One of the largest earthquakes recorded in history struck Japan - the world's third largest economy - on Friday causing significant damage to life and property.

The 8.9-magnitude earthquake that struck Japan's Pacific Coast on Friday afternoon, triggered off a wave of destruction with a subsequent tsunami, besides fires and landslides.

Since, Japan is one of the world's largest economies, it is said that business activities of some of the U.S. communication technology (CommTech) companies could be disrupted in near term.

Also, global activity could be compromised as Japan is a key supply chain and component supplier in many technology areas.

We expect the earthquake to potentially have a negative near-term impact on CommTech vendors directly or through their supply chains. While supply-chain hurdles are likely to be mitigated in a short time, and network spend could rise later on, Japan's government spending could be impaired for some time as budgets are focused on recovery, Oppenheimer analyst Ittai Kidron wrote in a note to clients.

Kidron highlights several ways the Japan's earthquake could impact communication technology companies.

Handsets: The analyst said Japan represents about 2-3 percent of the demand for handsets, though most of the market is served by local vendors (85 percent plus share). Nokia (NYSE: NOK), Research In Motion (NASDAQ: RIMM) and Motorola Mobility (NYSE: MMI).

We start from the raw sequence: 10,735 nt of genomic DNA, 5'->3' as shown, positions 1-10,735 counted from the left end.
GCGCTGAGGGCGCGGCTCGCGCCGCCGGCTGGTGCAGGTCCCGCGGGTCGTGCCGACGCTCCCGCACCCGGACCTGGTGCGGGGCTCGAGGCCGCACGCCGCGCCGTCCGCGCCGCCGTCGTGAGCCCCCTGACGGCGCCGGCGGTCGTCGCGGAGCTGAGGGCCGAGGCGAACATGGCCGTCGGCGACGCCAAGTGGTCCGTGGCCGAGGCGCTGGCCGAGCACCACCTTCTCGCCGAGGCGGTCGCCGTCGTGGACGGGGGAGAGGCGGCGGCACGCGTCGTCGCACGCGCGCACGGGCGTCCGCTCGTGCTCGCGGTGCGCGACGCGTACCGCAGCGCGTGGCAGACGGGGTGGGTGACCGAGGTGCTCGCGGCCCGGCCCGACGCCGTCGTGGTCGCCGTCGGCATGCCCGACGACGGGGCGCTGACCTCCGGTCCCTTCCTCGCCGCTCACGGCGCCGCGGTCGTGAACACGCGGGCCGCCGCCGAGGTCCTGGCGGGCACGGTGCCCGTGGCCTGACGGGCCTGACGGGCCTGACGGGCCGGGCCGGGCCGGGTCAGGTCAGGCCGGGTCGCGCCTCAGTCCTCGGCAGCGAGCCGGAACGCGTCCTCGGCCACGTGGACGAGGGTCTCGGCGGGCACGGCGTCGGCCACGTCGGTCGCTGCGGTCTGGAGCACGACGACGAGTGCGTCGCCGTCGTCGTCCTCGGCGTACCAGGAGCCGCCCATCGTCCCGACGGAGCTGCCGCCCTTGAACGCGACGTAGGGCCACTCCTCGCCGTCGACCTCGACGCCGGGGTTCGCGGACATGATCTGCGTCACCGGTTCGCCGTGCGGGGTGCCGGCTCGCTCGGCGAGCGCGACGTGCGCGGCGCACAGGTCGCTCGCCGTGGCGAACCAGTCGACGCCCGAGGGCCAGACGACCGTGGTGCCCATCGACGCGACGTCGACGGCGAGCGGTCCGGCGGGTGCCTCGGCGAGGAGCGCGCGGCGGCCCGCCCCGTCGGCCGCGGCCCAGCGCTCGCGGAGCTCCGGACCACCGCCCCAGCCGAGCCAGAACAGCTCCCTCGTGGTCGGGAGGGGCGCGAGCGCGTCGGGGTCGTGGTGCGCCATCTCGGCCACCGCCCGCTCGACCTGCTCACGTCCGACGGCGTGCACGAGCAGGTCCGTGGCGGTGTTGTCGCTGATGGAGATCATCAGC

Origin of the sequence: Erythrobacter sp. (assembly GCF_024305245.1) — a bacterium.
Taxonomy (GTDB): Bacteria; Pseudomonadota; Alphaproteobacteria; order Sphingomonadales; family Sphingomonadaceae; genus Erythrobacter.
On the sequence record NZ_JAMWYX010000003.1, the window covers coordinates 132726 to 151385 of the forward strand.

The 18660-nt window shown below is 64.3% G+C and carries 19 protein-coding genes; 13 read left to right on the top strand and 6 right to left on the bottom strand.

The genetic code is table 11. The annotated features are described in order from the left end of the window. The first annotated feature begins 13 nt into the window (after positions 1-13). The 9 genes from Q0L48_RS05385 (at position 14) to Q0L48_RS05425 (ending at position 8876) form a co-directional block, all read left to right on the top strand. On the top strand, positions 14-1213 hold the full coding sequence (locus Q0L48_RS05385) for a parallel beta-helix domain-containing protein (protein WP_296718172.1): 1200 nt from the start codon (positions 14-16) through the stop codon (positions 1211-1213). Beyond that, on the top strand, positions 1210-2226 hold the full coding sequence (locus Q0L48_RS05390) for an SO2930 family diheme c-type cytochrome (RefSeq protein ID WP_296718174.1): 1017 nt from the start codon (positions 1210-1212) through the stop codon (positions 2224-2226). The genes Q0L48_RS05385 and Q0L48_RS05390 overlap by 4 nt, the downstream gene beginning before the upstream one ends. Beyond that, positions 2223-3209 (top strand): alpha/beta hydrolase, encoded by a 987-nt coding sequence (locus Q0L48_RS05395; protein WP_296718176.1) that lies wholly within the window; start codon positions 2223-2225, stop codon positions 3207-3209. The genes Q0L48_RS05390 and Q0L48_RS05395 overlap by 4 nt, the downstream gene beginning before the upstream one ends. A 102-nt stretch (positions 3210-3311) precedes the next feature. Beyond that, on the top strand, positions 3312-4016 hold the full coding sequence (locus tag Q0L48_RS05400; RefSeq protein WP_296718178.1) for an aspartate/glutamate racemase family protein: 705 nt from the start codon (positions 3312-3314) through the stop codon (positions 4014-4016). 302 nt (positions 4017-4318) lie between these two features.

Among the handset makers, Apple and Sony Ericsson have high single-digit shipping exposure to Japan, with LG and Samsung having low single-digit share and Motorola Mobility have negligible shipment exposure.

For chipmakers, average selling prices (ASPs) of devices could come under pressure as Japan handsets typically carry above-average ASPs. In fiscal 2010, 9 percent of chipmaker Qualcomm's sales were from Japanese customers comprising royalties and chipset sales. About 5 percent of its royalty-bearing devices are from Japan.

Supply Chain: Japanese vendors are involved in all aspects of the technology supply chain including raw materials, flexible-PCBs, passives/filters, RF, memory and other semiconductors, displays, although production is both domestic and spread out internationally.

Kidron said most of his coverage universe's handset OEMs' direct exposure is modest (Nokia sources 10-15 percent of its COGS from Japan), but the threat of production bottlenecks from just one or two key components going on allocation or from expanding lead times is possible.

Networking: Most networking vendors have exposure to Japan including Cisco (NASDAQ:  CSCO), Juniper Networks (NYSE: JNPR) and F5 Networks (NASDAQ: FFIV). These companies generate about 2-7 percent of their revenue from Japan. Furthermore, margins in Japan are typically greater than average and the March quarter is typically a seasonally strong spending quarter as it's the local fiscal year-end.

These factors could compound the situation near term, though damage to networks could make for higher spending down the road, Kidron said.

Storage. The analyst sees only a mute impact on EMC (NYSE: EMC) and NetApp (NASDAQ: NTAP) as the storage market in Japan is largely dominated by Japanese vendors such as HDS, Fujitsu and others. That said, both EMC and NetApp has some minimal exposure (APAC is about 10 percent of revenue for both) that could come under pressure.